PMP:084 Adapting to the Changing Winds of Education

I’ve been reading an excellent book by Tim Elmore and Andrew McPeak, Marching Off the Map: Inspire Students to Navigate a Brand New World, and it has sparked a lot of thought.

Photo by James Loesch – Creative Commons Attribution License

The first half of the book is what educators know intimately: the changing cultural trends in technology, relationships, politics, and information – and how these affect the ways students learn, think, grow, and behave.

Did you know, for instance, that the average attention span of today’s youth is 6-seconds? It is a challenging mission to reach children so pressed by distracting images, not to mention the social/emotional or intellectual challenges or issues students bring with them each day. Elmore covers many current trends and data on how youth today face challenges we adults never knew at their ages.

Changing Winds

The second half of the book is more application. Elmore and McPeak explore the question: How do we adjust and adapt so that as leaders and teachers we remain timely and timeless our work with others? In chapter five, Elmore uses a great analogy in the story of his niece who sails. She has been sailing all her life, and never once has he heard her complain about the wind or weather. She simply adjusts and adapts to meet the changes.

I’m not a sailor, but when I was in high school in college, I spent my summers diving for mussel shells in the Kentucky Lake area near our home in West Tennessee. Diving was a job that also required a lot of dependence on the weather. When I would dive, I would attach my line to the boat because I did not float and swim like a tank-diver. Instead my air tank was in the boat, and I would be attached to it by an air hose and rope while crawling along the bottom of the lake searching for shells. If the winds were low, my task included pulling the boat along with me. If the winds were high, the boat would often pull me along instead. The wind often dictated which terrain, depth, or direction would be chosen.

Often when people face resistance or change, they react as Tim Elmore explains:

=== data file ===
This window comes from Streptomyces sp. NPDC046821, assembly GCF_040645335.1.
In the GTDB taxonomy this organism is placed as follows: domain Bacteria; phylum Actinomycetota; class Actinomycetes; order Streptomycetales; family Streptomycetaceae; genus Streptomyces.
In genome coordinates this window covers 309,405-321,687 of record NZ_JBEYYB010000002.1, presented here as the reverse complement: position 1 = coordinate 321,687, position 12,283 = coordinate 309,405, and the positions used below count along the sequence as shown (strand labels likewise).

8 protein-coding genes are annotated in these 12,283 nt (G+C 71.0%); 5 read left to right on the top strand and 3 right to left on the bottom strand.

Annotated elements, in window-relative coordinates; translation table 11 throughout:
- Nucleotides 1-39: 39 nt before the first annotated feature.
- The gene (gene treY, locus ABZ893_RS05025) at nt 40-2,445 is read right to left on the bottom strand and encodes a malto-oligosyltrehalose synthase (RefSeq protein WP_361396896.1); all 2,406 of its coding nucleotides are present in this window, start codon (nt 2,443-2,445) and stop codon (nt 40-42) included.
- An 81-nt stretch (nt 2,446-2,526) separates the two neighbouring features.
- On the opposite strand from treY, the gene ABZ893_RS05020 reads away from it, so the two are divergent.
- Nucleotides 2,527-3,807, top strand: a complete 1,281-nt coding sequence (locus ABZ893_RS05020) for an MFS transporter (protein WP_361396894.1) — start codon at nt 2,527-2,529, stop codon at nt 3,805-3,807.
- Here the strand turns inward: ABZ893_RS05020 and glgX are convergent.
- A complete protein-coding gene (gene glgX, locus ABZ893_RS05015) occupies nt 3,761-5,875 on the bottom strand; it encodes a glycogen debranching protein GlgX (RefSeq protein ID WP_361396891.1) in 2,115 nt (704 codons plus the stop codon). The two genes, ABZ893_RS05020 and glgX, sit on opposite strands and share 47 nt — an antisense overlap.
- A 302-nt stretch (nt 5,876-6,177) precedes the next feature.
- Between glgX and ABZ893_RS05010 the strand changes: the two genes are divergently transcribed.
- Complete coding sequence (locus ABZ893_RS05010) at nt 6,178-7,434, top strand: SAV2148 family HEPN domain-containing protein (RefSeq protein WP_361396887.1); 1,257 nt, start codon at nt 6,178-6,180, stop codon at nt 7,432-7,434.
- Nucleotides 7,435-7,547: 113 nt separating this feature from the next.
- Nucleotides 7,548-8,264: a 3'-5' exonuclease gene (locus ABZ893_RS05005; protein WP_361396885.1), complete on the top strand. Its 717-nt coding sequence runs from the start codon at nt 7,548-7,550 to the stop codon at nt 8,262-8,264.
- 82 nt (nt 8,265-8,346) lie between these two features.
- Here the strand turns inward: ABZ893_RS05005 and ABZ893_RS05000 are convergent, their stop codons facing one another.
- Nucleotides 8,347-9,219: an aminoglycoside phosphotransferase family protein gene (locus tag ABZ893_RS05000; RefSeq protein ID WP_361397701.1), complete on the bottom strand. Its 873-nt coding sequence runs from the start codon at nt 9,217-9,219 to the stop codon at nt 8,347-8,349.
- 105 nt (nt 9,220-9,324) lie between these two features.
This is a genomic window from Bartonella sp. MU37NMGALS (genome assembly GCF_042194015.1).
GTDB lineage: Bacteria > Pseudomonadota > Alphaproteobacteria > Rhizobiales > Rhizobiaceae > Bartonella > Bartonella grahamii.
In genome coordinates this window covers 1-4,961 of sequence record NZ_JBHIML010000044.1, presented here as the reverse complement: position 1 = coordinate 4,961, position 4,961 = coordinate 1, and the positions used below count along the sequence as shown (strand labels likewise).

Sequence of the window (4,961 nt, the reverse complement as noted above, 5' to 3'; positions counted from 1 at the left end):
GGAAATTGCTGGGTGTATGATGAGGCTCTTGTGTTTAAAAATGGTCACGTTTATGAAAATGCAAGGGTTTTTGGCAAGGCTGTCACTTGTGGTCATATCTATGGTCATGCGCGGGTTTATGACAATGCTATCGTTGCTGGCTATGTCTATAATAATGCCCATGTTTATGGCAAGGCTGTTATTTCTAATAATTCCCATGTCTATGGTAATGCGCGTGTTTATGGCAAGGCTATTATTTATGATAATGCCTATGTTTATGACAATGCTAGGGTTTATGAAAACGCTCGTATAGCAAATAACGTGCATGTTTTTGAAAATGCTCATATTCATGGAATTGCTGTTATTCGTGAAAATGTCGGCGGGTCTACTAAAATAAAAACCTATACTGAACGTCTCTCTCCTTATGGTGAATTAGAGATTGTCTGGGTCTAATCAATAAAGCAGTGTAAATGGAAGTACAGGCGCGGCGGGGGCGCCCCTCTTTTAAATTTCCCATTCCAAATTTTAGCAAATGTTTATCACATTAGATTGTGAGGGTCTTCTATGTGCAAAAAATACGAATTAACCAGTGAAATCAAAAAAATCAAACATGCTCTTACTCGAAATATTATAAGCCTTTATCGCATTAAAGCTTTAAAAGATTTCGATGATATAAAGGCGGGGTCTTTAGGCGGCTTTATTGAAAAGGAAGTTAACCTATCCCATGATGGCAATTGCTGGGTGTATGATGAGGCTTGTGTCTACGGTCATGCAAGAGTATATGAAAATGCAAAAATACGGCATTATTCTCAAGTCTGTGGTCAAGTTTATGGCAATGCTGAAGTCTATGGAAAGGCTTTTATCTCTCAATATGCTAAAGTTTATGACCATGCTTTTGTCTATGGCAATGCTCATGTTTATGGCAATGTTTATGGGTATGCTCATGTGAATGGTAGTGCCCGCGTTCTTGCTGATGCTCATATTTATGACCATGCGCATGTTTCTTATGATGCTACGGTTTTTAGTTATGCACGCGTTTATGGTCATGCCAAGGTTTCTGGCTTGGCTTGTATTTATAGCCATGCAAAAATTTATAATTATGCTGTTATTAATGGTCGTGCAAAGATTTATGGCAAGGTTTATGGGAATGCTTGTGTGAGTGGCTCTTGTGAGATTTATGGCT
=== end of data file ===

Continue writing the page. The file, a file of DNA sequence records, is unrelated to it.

1. Complaining about the state of our present reality
2. Giving up and leaving the journey all together
3. Adapting

Adapting doesn’t necessarily mean compromising on what we believe is essential and true. Instead it means we stay open to learning, to growing, and to innovating. Sometimes our schools can be like boats in an ocean or lake. We are responsible to navigate the channels ahead, but we have no control over the weather or unexpected challenges.

I am becoming more convinced that adaptability is a common strength in all examples of great learning, teaching, and leading. And as I visit schools across my own state and as I travel throughout the country, I have realized that adaptable school leaders seem to have a combination of innovation, entrepreneurship, and organizational leadership.

Two School Leadership Examples

#1 Guthrie High School

Let me give you some examples close to home. A couple of weeks ago, I visited the Guthrie High School, just north of Oklahoma City. Principal Chris LeGrand and Assistant Principal Dusty Throckmorton gave me a tour.

With approximately 1,000 students, Guthrie is a combination of bedroom community for Oklahoma City as well as a community of many working-class families. The buildings are older but well-maintained. As traditional as their school appears, the learning options there are far from traditional. Yes, students have the core subject offerings, electives and Advanced Placement offerings you would expect from a high school. But they also have many offerings for students interested in non-traditional options.

For instance, Guthrie offers college courses on campus with adjunct professors who travel to the high school to teach. Students can take Biology, for instance, from a college professor who offers the course in a Guthrie High School classroom and provides students the option of both a high school credit or a community college credit for the same course work.

Guthrie offers other concurrent college classes that are set up in consortium with other off-site campuses. In these settings, students see professors via computer cameras and participate in class discussions and learning via video-chats.

Some students at Guthrie blend their days with traditional classes while also attending off-campus career courses. And Guthrie also has a full-time lab for those who choose to take all their courses via online options.

As we walked through Guthrie’s practice gym, student leaders had organized a blood drive with the local Red Cross. It was a warm day, and the practice gym was without air conditioning. But students, teachers and volunteers were smiling and helpful. As we walked the building, both administrators would stop for chats with students, give encouraging high-fives, or point out the great samples of student artwork on display.